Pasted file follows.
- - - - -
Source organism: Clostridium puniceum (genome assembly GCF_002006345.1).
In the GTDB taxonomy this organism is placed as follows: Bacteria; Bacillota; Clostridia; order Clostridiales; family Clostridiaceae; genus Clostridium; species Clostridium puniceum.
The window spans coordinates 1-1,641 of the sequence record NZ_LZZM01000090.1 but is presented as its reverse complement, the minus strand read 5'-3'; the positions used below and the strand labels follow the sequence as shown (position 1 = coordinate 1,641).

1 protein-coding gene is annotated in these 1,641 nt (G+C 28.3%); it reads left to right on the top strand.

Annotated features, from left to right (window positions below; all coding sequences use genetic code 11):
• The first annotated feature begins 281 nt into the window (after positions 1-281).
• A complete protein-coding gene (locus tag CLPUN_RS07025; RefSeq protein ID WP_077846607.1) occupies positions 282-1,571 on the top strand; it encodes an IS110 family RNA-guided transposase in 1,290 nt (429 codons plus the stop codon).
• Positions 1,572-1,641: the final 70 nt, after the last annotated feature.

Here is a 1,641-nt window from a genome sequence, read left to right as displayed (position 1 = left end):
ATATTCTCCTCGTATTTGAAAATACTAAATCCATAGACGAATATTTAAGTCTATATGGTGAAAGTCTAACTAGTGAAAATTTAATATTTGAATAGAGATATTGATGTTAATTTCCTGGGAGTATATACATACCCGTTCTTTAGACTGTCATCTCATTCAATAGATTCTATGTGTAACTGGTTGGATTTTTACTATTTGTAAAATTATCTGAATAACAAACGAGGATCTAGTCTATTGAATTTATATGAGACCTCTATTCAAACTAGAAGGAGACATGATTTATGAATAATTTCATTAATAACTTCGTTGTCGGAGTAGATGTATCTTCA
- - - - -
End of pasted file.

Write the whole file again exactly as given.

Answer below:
Source organism: Clostridium puniceum (genome assembly GCF_002006345.1).
In the GTDB taxonomy this organism is placed as follows: Bacteria; Bacillota; Clostridia; order Clostridiales; family Clostridiaceae; genus Clostridium; species Clostridium puniceum.
The window spans coordinates 1-1,641 of the sequence record NZ_LZZM01000090.1 but is presented as its reverse complement, the minus strand read 5'-3'; the positions used below and the strand labels follow the sequence as shown (position 1 = coordinate 1,641).

1 protein-coding gene is annotated in these 1,641 nt (G+C 28.3%); it reads left to right on the top strand.

Annotated features, from left to right (window positions below; all coding sequences use genetic code 11):
• The first annotated feature begins 281 nt into the window (after positions 1-281).
• A complete protein-coding gene (locus tag CLPUN_RS07025; RefSeq protein ID WP_077846607.1) occupies positions 282-1,571 on the top strand; it encodes an IS110 family RNA-guided transposase in 1,290 nt (429 codons plus the stop codon).
• Positions 1,572-1,641: the final 70 nt, after the last annotated feature.

Here is a 1,641-nt window from a genome sequence, read left to right as displayed (position 1 = left end):
ATATTCTCCTCGTATTTGAAAATACTAAATCCATAGACGAATATTTAAGTCTATATGGTGAAAGTCTAACTAGTGAAAATTTAATATTTGAATAGAGATATTGATGTTAATTTCCTGGGAGTATATACATACCCGTTCTTTAGACTGTCATCTCATTCAATAGATTCTATGTGTAACTGGTTGGATTTTTACTATTTGTAAAATTATCTGAATAACAAACGAGGATCTAGTCTATTGAATTTATATGAGACCTCTATTCAAACTAGAAGGAGACATGATTTATGAATAATTTCATTAATAACTTCGTTGTCGGAGTAGATGTATCTTCA